Company culture isn’t created by just talking about it.
Company culture is a work in progress that requires consistent care with deliberate effort.
Company culture is kinetic, it changes, and it evolves constantly.
Company culture, just like any other culture, is alive.
I have been fortunate enough to work for many companies since I entered the workforce. I have played a role in thriving company cultures, and I have also been involved with some lackluster ones that were quite frail, to say the least. Among the best cultures, there was an intangible understanding and sentiment of teamwork, where individuals were playing more for the name on the front of the jersey than the one on the back. In the businesses where there was a strong culture I saw three common and fundamental elements: 1) clearly communicated values, 2) presence of leadership, and 3) solid recruiting practices.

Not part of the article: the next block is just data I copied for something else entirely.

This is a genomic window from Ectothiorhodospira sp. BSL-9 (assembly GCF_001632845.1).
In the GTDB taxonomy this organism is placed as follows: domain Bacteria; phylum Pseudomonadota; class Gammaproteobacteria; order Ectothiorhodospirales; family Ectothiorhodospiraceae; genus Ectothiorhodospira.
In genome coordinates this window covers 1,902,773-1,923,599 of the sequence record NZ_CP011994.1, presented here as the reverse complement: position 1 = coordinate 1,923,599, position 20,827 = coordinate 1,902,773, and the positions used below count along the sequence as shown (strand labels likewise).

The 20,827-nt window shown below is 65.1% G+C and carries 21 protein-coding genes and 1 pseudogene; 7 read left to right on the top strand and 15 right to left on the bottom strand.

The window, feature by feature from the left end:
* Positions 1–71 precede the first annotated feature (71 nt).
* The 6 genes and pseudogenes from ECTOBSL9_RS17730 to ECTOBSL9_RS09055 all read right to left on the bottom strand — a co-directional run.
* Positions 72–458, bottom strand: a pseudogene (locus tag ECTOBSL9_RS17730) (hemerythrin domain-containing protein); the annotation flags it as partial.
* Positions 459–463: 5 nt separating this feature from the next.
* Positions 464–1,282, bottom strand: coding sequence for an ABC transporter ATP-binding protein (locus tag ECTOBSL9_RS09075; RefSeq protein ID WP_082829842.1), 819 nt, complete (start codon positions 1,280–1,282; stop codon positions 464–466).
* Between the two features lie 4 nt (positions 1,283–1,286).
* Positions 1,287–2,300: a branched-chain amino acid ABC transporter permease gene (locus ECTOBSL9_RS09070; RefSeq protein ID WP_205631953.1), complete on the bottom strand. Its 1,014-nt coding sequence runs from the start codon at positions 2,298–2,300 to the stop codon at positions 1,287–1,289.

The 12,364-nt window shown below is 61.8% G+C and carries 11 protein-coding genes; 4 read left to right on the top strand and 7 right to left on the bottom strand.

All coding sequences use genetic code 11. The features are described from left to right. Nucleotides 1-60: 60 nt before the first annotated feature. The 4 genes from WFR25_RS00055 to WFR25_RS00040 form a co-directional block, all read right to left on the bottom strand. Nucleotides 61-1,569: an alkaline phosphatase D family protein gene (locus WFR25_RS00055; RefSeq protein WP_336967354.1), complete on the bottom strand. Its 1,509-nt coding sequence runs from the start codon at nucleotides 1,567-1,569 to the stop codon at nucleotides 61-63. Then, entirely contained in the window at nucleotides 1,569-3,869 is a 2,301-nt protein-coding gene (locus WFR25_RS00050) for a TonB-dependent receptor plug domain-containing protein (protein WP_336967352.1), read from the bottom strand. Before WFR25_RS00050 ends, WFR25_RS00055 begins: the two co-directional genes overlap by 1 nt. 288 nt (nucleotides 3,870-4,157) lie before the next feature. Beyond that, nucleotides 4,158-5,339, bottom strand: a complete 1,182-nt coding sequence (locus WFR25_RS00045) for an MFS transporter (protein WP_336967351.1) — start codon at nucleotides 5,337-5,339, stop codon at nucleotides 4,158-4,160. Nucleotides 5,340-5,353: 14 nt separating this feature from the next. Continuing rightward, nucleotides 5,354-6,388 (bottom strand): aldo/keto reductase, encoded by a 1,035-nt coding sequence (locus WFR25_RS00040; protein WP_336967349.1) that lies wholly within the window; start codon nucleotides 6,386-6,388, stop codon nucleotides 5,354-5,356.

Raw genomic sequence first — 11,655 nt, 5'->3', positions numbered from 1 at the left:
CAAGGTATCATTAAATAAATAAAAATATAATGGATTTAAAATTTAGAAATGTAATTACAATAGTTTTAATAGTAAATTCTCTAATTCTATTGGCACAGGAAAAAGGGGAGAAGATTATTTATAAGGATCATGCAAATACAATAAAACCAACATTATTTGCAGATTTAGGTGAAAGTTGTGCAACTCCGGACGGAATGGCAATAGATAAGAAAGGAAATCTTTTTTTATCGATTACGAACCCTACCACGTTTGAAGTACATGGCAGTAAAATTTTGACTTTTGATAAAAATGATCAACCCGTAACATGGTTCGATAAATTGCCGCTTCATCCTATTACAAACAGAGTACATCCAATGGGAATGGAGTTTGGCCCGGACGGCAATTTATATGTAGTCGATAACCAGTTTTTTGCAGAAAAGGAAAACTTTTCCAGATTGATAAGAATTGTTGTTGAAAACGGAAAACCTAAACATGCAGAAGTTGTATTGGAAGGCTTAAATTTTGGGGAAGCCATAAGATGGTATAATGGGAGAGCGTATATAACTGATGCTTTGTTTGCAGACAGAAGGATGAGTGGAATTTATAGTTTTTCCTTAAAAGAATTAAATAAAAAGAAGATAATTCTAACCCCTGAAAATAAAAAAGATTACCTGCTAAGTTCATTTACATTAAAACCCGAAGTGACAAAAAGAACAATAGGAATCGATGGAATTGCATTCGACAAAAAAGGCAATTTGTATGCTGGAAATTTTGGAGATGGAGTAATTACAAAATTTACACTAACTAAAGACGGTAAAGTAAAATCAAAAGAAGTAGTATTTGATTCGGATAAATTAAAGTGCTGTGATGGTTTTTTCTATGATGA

1) Clearly Communicated Values
The values of a company, just like personal values, have to be clearly communicated and defined. You can start with a company vision statement and get into more specific values from there. The values can be more metaphoric, such as: “do unto others as you would have them do unto you” (aka The Golden Rule, aka Act With Respect). They can also be more tangible, like “saying hello and goodbye to your colleagues every day”, which could be interpreted as a simple form of basic respect. In contrast, it’s rather disrespectful to go into the workplace and not acknowledge a member or members of your team.
Some companies opt for more of the former, where the words can be more freely interpreted. Act With Respect is quite ambiguous, but the point is still delivered. In case you need a definition of respect, it is essentially treating others as you want to be treated.